In Loving Memory of

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Bryan Short

Many will remember Bryan as the Headmaster of Borden Grammar School where he was Headmaster for over 30 years, the longest serving headmaster of the school. He was always so passionate about education and helping people reach their academic potential. He made many lifelong friends at Borden and was held in the highest esteem by students, teachers and parents of pupils alike. Even after retiring he would always speak with great fondness regarding old boys and was always proud to hear of their achievements and success. 

Bryan was a larger than life character who left an impression on so many people he met. He will be greatly missed by so many, but he will live on by being remembered by all of us. 

Book Owner: Vicky Meadows
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Laura

For the few years I knew Mr Short, he was always so welcoming and gentle. I had lunch many Friday afternoons with his Grandson, the stories he told and the advice he gave was always delightful to listen to. To the Jenkins family, I am sending my condolences, I am sure the last few months have been difficult.  I know how much you all loved and cared for him. To the Meadows family, again, my sincere condolences and I hope that as the strong family you all are, your guidance, support & love helps each other through the healing process. I pray for comfort for you all and I am sure your memories will be cherished forever. X  …

daughter of Ruth Bellord

My mother, Ruth Bellord, who worked at Borden Grammar as secretary for 25 years having started in about 1975, died this week on 23 June. Her years at Borden Grammar were among her happiest years, as she loved the atmosphere and camaraderie of the school. Her final 17 months were spent at a care home near me (Elizabeth, aka Bunt) near Cambridge. She had dementia and was very confused about her whereabouts, to such an extent that she thought she was back at Borden Grammar again. She had a great fondness for Bryan Short, and retired from the school at the same time that he also retired. I think she will be remembered for her organisational skills and wicked and irrerevant sense of humour, and that she cycled to school from Hartlip in all weathers. She was very grateful to Bryan Short for him appointing her as secretary at a difficult time in her life, and always spoke about his steady, gentle manner. Elizabeth Froy …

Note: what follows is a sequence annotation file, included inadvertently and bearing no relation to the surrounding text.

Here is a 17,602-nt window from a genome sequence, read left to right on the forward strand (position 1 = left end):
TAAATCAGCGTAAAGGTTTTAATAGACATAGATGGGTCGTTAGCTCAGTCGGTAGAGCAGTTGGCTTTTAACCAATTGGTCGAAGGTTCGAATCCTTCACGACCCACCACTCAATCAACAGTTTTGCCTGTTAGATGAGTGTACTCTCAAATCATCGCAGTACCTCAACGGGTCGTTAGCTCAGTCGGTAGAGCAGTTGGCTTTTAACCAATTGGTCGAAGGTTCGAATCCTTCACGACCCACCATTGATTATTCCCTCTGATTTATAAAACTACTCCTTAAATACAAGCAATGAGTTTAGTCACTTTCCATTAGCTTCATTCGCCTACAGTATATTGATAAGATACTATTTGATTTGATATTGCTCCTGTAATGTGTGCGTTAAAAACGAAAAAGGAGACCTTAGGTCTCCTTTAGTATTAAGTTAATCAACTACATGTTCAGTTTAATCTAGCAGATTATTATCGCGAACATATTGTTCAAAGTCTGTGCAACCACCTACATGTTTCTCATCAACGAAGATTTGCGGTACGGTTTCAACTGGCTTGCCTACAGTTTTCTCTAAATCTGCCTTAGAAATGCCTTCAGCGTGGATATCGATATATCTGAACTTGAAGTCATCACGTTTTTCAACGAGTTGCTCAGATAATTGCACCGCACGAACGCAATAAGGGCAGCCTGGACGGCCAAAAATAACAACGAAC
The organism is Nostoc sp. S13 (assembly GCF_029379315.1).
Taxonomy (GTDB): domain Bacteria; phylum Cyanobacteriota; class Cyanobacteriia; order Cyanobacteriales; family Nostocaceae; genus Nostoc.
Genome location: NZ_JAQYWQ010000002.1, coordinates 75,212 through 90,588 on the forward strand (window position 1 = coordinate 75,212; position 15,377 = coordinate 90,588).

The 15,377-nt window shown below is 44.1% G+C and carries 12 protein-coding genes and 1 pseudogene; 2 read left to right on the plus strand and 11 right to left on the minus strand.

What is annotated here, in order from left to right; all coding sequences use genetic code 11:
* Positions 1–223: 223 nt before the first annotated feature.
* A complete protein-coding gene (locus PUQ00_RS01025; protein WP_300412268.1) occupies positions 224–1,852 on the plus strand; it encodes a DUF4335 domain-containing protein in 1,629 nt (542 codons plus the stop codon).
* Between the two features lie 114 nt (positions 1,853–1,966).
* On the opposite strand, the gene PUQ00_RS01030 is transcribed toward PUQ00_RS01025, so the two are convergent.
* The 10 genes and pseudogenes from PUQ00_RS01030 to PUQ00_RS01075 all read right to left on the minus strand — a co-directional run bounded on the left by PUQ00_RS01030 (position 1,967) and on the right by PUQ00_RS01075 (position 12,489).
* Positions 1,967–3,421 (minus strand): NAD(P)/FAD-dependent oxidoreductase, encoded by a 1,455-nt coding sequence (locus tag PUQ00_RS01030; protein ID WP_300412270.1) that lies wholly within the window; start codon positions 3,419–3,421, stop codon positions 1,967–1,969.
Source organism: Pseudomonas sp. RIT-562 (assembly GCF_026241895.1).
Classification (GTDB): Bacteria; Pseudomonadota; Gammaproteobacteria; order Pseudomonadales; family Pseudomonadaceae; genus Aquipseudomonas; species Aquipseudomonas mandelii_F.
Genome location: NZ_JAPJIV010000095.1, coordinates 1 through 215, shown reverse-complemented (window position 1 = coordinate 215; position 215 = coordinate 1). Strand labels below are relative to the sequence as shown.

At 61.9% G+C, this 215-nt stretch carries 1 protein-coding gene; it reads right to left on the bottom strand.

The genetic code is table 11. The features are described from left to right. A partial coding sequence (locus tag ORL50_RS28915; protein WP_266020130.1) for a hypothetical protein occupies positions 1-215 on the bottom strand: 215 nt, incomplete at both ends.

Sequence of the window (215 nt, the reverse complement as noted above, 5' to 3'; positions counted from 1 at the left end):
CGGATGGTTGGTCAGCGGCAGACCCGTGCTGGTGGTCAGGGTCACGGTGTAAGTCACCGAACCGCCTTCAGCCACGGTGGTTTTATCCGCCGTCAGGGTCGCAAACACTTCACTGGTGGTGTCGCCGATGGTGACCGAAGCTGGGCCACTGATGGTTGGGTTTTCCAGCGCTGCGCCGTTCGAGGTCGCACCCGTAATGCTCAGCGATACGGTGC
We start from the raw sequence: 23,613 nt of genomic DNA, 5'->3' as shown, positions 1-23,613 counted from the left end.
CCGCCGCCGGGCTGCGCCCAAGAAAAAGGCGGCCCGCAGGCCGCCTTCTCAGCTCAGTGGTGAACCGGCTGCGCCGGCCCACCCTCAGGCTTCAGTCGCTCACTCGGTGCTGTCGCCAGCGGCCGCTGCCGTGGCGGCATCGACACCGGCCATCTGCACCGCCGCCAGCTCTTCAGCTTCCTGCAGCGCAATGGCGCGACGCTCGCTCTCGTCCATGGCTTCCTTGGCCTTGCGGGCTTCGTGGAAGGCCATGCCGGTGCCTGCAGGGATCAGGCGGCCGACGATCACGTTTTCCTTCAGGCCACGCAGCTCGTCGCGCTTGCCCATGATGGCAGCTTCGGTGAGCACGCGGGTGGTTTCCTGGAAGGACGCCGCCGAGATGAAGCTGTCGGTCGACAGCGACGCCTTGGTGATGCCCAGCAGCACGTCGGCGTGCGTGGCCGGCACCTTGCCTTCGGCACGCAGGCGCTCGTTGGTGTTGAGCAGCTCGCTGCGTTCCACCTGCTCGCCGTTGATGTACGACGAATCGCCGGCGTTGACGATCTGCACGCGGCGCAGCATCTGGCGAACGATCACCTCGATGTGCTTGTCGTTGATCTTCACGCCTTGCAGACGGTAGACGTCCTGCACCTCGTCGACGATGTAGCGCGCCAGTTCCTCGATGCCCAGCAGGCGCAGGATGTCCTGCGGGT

Robert Webb

As one of ‘Uncle Bryan’s’ first intake as he took control in 1968, I was privileged to attend a school led by a man who encouraged and inspired his pupils to be the best they could be. As a prefect I remember the Friday afternoon invitations to School House for afternoon tea and the (sometimes heated) discussions he initiated on Christianity and any number of subjects. For many of my generation the words Borden Grammar School and ‘Uncle’ Bryan Short will be inextricably linked. Rest peacefully, Sir. You did us proud. Thank you. …

Dan Holl

Bryan Short was an intelligent, dignified and generous-spirited headmaster who cared passionately about his school, its students and its staff. He created a calm, disciplined and dignified environment in which to work, whilst maintaining the atmosphere of a supportive family. The boys perceptively referred to him as “uncle Bryan” indicating the high esteem in which they held him. He had a positive influence on so many lives, both pupils and staff, and I am so grateful to him for the guidance that he gave me. …